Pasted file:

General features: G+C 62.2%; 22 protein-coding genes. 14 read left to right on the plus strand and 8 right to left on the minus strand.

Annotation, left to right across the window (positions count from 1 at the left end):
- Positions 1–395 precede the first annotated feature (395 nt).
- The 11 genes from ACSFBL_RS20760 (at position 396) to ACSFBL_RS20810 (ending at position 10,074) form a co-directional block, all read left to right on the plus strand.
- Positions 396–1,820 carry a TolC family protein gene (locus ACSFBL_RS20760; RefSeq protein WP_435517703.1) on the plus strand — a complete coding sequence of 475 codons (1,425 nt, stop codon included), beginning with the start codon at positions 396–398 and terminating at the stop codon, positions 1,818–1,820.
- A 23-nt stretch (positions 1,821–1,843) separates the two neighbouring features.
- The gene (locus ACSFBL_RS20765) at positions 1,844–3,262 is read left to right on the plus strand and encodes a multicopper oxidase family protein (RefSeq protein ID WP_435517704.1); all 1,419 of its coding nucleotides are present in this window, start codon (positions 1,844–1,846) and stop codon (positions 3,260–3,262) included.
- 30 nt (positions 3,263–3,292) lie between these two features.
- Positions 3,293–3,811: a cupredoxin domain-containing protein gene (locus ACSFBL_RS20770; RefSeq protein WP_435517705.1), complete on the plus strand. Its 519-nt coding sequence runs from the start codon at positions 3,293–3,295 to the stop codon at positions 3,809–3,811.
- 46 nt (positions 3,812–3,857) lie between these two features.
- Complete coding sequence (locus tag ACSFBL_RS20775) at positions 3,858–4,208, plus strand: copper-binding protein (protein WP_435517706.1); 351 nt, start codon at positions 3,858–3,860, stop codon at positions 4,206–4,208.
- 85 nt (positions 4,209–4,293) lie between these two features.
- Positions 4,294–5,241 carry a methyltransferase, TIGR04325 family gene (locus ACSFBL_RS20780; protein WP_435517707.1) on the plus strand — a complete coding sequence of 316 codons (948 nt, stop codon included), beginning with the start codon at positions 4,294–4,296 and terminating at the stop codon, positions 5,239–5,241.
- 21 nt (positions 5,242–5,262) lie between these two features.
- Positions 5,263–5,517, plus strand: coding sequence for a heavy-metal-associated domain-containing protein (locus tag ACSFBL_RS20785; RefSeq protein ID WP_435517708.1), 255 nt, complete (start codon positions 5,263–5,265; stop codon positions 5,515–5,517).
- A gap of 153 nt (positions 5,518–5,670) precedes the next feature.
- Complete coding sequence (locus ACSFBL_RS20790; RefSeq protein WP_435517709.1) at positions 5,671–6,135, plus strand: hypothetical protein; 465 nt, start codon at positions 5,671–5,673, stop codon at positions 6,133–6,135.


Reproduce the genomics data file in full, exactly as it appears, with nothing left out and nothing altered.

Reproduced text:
General features: G+C 62.2%; 22 protein-coding genes. 14 read left to right on the plus strand and 8 right to left on the minus strand.

Annotation, left to right across the window (positions count from 1 at the left end):
- Positions 1–395 precede the first annotated feature (395 nt).
- The 11 genes from ACSFBL_RS20760 (at position 396) to ACSFBL_RS20810 (ending at position 10,074) form a co-directional block, all read left to right on the plus strand.
- Positions 396–1,820 carry a TolC family protein gene (locus ACSFBL_RS20760; RefSeq protein WP_435517703.1) on the plus strand — a complete coding sequence of 475 codons (1,425 nt, stop codon included), beginning with the start codon at positions 396–398 and terminating at the stop codon, positions 1,818–1,820.
- A 23-nt stretch (positions 1,821–1,843) separates the two neighbouring features.
- The gene (locus ACSFBL_RS20765) at positions 1,844–3,262 is read left to right on the plus strand and encodes a multicopper oxidase family protein (RefSeq protein ID WP_435517704.1); all 1,419 of its coding nucleotides are present in this window, start codon (positions 1,844–1,846) and stop codon (positions 3,260–3,262) included.
- 30 nt (positions 3,263–3,292) lie between these two features.
- Positions 3,293–3,811: a cupredoxin domain-containing protein gene (locus ACSFBL_RS20770; RefSeq protein WP_435517705.1), complete on the plus strand. Its 519-nt coding sequence runs from the start codon at positions 3,293–3,295 to the stop codon at positions 3,809–3,811.
- 46 nt (positions 3,812–3,857) lie between these two features.
- Complete coding sequence (locus tag ACSFBL_RS20775) at positions 3,858–4,208, plus strand: copper-binding protein (protein WP_435517706.1); 351 nt, start codon at positions 3,858–3,860, stop codon at positions 4,206–4,208.
- 85 nt (positions 4,209–4,293) lie between these two features.
- Positions 4,294–5,241 carry a methyltransferase, TIGR04325 family gene (locus ACSFBL_RS20780; protein WP_435517707.1) on the plus strand — a complete coding sequence of 316 codons (948 nt, stop codon included), beginning with the start codon at positions 4,294–4,296 and terminating at the stop codon, positions 5,239–5,241.
- 21 nt (positions 5,242–5,262) lie between these two features.
- Positions 5,263–5,517, plus strand: coding sequence for a heavy-metal-associated domain-containing protein (locus tag ACSFBL_RS20785; RefSeq protein ID WP_435517708.1), 255 nt, complete (start codon positions 5,263–5,265; stop codon positions 5,515–5,517).
- A gap of 153 nt (positions 5,518–5,670) precedes the next feature.
- Complete coding sequence (locus ACSFBL_RS20790; RefSeq protein WP_435517709.1) at positions 5,671–6,135, plus strand: hypothetical protein; 465 nt, start codon at positions 5,671–5,673, stop codon at positions 6,133–6,135.